Monday, July 29, 2013

Zach Galifianakis

I was watching the DVD of Zach Galifianakis's stand up routine and he mentioned that he hates 'the right' because of what happened to his uncle when he ran against Jesse Helms in 1984. His uncle was ahead until Helms ran an add with the tag-line, "he is one of us." To Galifianakis this was a reference to his uncle's foreign name and that his uncle lost the race because of Helms' appeal to xenophobia and bigotry among ordinary Americans.

I think there is an alternative interpretation. I think that part of what Helms was appealing to was the resentment that many Americans feel towards elites who have contempt for traditional virtues such as patriotism. Just after watching the DVD I ran across this item which provides a convincing example of the kind of contempt our elites have for ordinary Americans and their sentiments.

Fight at WTC Memorial over iconic flag-raising photo being overly patriotic -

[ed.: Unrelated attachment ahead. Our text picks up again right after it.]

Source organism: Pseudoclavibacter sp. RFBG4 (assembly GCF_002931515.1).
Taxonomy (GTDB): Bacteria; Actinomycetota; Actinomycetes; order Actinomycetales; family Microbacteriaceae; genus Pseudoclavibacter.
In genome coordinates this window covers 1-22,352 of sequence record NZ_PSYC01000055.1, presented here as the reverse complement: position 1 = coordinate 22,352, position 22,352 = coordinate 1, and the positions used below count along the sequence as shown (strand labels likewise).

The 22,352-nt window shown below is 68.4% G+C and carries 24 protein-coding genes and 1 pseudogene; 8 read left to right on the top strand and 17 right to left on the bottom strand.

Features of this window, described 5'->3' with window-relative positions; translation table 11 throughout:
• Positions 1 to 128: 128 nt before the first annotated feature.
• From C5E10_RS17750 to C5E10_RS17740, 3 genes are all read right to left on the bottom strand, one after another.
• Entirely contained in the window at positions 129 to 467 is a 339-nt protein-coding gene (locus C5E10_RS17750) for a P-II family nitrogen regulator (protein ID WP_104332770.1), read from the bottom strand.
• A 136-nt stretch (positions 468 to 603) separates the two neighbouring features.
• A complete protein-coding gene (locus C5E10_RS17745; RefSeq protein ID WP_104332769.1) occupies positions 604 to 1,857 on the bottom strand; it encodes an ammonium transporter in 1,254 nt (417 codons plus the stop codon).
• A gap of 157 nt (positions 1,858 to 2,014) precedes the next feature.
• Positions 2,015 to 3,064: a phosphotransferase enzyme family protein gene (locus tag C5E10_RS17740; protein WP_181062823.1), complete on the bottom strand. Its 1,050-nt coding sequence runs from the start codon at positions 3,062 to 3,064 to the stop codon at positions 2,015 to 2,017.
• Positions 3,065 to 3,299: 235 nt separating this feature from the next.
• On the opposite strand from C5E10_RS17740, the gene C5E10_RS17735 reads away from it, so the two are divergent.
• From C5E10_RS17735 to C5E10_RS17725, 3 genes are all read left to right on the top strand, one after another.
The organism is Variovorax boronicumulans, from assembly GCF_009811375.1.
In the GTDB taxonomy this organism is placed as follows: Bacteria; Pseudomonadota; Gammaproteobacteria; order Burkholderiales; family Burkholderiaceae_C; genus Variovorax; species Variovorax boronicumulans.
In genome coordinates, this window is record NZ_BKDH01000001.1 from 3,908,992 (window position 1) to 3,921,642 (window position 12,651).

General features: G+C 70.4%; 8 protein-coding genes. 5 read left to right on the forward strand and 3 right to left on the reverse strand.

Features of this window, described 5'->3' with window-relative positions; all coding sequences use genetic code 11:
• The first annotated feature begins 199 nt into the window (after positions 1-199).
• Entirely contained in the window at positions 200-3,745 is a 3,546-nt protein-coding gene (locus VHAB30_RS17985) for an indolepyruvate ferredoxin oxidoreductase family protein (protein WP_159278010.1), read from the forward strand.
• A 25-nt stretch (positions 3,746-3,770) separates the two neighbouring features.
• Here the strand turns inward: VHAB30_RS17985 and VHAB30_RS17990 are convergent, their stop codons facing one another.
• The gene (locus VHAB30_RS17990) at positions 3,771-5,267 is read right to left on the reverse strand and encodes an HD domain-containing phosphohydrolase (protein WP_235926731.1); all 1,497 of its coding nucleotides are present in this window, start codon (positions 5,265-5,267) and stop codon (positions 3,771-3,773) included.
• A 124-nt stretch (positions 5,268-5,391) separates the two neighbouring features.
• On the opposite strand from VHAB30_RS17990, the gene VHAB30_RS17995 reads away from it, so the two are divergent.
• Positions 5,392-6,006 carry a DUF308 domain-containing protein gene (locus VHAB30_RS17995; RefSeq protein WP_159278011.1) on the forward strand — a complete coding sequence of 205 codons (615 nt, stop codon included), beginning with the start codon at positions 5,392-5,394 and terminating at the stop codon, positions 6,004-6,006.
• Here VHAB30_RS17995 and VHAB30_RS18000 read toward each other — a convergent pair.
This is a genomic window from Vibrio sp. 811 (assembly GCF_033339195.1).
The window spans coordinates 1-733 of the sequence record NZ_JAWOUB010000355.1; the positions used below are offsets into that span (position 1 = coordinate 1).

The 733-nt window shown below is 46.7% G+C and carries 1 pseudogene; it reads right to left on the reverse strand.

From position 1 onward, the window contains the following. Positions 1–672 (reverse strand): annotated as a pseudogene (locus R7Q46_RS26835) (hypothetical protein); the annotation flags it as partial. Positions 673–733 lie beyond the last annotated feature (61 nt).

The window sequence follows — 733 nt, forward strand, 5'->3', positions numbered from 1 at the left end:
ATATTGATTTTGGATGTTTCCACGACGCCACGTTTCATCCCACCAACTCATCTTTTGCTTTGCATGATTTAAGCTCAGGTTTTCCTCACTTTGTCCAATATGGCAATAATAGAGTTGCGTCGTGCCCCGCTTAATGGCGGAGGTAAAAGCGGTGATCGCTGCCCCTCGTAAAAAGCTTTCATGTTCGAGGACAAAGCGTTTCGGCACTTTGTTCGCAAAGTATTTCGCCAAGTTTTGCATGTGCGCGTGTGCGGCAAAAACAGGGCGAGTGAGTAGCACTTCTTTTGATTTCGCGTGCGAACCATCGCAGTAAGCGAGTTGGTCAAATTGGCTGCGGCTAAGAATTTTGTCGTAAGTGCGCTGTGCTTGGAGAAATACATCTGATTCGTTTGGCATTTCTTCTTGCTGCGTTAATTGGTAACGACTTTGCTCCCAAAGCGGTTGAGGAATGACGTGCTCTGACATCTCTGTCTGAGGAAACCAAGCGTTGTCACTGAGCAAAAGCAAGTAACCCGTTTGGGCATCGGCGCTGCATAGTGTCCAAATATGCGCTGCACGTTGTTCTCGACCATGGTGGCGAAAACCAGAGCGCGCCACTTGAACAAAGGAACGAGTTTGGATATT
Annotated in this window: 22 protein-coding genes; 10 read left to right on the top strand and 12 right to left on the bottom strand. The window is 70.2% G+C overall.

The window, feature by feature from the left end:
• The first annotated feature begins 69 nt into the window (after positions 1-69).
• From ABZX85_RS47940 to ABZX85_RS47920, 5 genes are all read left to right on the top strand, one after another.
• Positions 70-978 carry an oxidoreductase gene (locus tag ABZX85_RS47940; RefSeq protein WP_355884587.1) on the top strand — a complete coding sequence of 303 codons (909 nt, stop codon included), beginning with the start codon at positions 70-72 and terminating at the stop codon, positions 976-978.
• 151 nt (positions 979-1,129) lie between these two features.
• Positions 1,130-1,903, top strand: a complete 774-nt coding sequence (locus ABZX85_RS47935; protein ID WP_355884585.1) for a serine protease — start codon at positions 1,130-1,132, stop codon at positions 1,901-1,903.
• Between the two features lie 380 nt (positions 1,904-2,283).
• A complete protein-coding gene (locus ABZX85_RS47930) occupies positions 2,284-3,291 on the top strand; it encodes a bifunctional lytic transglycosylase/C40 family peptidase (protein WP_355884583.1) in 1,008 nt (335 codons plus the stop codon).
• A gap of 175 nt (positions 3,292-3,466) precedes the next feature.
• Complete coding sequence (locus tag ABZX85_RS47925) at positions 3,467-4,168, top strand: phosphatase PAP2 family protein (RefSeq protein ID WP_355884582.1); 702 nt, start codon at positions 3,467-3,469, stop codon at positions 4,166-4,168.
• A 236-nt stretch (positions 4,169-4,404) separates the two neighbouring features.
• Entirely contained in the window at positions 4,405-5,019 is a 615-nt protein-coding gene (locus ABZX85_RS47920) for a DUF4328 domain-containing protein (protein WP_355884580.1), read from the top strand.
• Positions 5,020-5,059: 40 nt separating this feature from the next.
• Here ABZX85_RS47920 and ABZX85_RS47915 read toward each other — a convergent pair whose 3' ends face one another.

"This iconic picture of firefighters raising the stars and stripes in the rubble of Ground Zero was nearly excluded from the 9/11 Memorial Museum — because it was “rah-rah” American, a new book says.

Michael Shulan, the museum’s creative director, was among staffers who considered the Tom Franklin photograph too kitschy and “rah-rah America,” according to “Battle for Ground Zero” (St. Martin’s Press) by Elizabeth Greenspan, out next month.
“I really believe that the way America will look best, the way we can really do best, is to not be Americans so vigilantly and so vehemently,” Shulan said." 
Here is a moment that makes most Americans swell with pride and patriotism. And yet, to a museum director charged with using public funds to commemorate our history and this terrible event in our history, it is a cause for embarrassment. And his sentiment came close to carrying the committee of elites charged with making this decision on behalf of those ordinary, "rah-rah" Americans. It is typical of our elites that what ordinary Americans see as a source of pride is, to them, a source of embarrassment. 
I suspect that it was this attitude on the part of our elites rather than a distrust of people with 'funny sounding names,' which explains the effectiveness of Helms' appeal. 

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